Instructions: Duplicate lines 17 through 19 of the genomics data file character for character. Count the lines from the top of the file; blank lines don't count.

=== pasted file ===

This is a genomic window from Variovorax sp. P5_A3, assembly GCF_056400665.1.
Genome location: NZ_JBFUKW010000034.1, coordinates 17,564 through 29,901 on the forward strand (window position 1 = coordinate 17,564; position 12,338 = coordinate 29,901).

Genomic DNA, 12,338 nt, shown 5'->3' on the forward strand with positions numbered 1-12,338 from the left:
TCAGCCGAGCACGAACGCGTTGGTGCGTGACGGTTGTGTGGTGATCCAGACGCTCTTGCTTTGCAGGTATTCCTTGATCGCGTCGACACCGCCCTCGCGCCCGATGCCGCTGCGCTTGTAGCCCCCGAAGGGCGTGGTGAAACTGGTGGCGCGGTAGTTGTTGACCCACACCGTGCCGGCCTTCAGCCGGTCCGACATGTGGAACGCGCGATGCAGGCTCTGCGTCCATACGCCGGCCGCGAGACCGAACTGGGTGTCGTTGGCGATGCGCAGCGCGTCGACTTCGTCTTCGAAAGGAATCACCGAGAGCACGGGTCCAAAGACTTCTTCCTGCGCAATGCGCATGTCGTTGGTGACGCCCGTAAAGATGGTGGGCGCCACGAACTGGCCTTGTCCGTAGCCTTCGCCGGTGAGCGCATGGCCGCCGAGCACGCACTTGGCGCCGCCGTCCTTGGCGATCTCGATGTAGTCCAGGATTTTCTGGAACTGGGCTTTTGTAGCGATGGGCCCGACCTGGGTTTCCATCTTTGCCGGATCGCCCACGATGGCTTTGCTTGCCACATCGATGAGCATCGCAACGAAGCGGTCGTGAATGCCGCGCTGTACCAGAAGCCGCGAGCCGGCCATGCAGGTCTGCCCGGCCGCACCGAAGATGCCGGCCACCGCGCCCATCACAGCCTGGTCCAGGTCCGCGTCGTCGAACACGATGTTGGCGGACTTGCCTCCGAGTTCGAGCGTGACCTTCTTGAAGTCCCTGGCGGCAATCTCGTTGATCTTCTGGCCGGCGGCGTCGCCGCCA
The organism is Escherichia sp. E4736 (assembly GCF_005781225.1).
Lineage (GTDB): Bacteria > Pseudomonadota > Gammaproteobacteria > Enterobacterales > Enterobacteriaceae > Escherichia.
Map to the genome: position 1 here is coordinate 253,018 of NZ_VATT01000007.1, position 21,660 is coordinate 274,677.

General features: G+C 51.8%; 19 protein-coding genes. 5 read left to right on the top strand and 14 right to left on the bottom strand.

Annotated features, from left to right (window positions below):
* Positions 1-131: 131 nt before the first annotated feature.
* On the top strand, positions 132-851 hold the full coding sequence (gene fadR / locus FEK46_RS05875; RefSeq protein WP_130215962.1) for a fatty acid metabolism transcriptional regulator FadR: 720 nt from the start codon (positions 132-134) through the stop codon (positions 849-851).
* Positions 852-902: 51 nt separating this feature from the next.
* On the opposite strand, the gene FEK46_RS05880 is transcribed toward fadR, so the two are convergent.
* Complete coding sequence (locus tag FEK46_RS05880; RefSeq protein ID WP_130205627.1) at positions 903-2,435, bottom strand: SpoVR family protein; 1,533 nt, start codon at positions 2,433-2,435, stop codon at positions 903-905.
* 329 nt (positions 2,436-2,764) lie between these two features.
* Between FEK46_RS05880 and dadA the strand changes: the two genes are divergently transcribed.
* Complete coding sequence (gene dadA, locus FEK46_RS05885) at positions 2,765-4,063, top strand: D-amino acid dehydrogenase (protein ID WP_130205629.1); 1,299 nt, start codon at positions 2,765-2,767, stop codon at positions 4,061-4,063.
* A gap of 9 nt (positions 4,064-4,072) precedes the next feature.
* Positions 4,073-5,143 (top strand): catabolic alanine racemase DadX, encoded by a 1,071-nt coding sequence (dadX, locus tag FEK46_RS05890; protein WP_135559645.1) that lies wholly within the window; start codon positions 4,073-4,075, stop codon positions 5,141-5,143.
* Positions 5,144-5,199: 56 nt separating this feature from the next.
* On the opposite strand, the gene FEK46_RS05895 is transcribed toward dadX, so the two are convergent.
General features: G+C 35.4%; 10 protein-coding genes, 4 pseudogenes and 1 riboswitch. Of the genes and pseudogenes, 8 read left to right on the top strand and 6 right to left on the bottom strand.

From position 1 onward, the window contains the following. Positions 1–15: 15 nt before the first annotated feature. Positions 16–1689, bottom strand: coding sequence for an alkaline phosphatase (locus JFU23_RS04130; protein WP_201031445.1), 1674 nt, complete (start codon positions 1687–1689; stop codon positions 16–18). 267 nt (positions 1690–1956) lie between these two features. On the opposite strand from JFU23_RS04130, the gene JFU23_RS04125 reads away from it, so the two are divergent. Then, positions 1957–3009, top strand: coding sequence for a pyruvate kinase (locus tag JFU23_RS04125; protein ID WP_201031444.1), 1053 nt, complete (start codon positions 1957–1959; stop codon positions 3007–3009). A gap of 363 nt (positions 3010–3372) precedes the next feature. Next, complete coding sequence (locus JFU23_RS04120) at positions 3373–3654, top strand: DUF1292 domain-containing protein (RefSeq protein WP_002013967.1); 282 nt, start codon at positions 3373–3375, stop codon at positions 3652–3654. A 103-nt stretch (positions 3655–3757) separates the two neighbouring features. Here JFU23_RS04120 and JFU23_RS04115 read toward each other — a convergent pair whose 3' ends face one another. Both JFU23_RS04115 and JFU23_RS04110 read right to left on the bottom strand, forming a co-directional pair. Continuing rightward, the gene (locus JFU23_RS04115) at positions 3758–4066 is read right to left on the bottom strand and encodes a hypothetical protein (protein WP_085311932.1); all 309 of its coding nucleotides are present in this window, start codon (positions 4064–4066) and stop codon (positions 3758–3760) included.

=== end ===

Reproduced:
* Complete coding sequence (gene dadA, locus FEK46_RS05885) at positions 2,765-4,063, top strand: D-amino acid dehydrogenase (protein ID WP_130205629.1); 1,299 nt, start codon at positions 2,765-2,767, stop codon at positions 4,061-4,063.
* A gap of 9 nt (positions 4,064-4,072) precedes the next feature.
* Positions 4,073-5,143 (top strand): catabolic alanine racemase DadX, encoded by a 1,071-nt coding sequence (dadX, locus tag FEK46_RS05890; protein WP_135559645.1) that lies wholly within the window; start codon positions 4,073-4,075, stop codon positions 5,141-5,143.